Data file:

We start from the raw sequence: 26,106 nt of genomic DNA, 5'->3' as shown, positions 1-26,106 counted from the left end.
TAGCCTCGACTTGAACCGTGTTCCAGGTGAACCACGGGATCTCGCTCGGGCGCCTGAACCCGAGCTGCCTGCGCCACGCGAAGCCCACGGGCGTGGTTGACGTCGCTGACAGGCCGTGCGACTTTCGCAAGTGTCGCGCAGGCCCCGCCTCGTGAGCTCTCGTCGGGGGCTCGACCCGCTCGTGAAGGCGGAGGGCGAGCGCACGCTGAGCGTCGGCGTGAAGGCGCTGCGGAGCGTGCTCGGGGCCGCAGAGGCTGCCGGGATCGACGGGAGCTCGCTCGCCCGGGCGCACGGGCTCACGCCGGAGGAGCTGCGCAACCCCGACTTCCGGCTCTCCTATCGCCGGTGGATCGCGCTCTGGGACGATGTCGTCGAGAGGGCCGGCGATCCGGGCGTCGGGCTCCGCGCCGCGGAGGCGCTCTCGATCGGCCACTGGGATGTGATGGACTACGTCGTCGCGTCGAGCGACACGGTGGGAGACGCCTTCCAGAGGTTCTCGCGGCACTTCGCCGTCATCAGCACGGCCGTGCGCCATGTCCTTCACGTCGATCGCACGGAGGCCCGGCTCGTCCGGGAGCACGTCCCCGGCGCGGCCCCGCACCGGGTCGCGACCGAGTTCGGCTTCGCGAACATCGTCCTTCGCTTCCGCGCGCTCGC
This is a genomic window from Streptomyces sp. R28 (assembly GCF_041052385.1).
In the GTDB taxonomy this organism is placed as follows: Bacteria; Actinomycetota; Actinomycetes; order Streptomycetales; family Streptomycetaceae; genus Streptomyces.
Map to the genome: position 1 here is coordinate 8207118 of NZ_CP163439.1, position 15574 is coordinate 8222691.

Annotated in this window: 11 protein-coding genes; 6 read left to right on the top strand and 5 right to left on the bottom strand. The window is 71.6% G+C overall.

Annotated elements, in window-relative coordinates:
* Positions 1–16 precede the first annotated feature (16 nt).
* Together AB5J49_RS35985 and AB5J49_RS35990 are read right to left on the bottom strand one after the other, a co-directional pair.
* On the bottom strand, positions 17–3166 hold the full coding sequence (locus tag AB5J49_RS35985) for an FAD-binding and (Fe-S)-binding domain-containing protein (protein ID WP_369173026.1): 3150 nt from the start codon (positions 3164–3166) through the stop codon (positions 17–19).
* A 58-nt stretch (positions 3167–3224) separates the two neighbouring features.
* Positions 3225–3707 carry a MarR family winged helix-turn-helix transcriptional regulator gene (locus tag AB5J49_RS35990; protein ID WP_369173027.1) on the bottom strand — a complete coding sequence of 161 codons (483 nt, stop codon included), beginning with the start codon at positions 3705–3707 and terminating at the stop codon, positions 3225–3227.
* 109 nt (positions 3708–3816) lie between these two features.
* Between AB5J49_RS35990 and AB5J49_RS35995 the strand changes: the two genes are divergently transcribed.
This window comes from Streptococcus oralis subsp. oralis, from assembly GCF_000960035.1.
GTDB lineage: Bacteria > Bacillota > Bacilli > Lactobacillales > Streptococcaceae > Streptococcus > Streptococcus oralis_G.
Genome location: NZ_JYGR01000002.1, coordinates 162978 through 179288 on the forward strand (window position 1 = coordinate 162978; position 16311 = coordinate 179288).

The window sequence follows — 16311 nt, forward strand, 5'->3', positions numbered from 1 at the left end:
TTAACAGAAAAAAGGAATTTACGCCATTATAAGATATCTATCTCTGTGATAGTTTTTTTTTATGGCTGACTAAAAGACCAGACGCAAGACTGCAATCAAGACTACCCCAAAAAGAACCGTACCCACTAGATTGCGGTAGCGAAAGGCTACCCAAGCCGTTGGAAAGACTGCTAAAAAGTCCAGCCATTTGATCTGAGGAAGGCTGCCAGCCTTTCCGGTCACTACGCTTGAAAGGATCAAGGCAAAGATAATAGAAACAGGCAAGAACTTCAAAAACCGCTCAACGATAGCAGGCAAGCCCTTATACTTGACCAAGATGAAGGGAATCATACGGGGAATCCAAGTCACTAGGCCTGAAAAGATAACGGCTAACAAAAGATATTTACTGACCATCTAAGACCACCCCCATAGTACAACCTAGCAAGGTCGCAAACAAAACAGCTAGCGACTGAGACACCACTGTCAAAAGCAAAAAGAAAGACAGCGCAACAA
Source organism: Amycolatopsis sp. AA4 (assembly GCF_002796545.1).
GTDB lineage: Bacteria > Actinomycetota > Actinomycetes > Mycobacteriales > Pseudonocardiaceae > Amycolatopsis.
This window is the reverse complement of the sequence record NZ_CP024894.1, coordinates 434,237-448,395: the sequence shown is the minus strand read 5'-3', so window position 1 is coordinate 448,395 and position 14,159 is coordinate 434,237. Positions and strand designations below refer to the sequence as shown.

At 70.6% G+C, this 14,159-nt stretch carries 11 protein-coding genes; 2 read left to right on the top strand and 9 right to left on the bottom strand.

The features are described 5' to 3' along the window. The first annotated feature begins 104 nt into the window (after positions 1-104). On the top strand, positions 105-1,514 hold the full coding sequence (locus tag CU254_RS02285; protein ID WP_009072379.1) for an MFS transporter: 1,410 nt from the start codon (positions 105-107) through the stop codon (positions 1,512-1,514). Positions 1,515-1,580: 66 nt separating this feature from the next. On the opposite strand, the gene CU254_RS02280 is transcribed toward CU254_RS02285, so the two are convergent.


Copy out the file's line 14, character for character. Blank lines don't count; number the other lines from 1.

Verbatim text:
* Between AB5J49_RS35990 and AB5J49_RS35995 the strand changes: the two genes are divergently transcribed.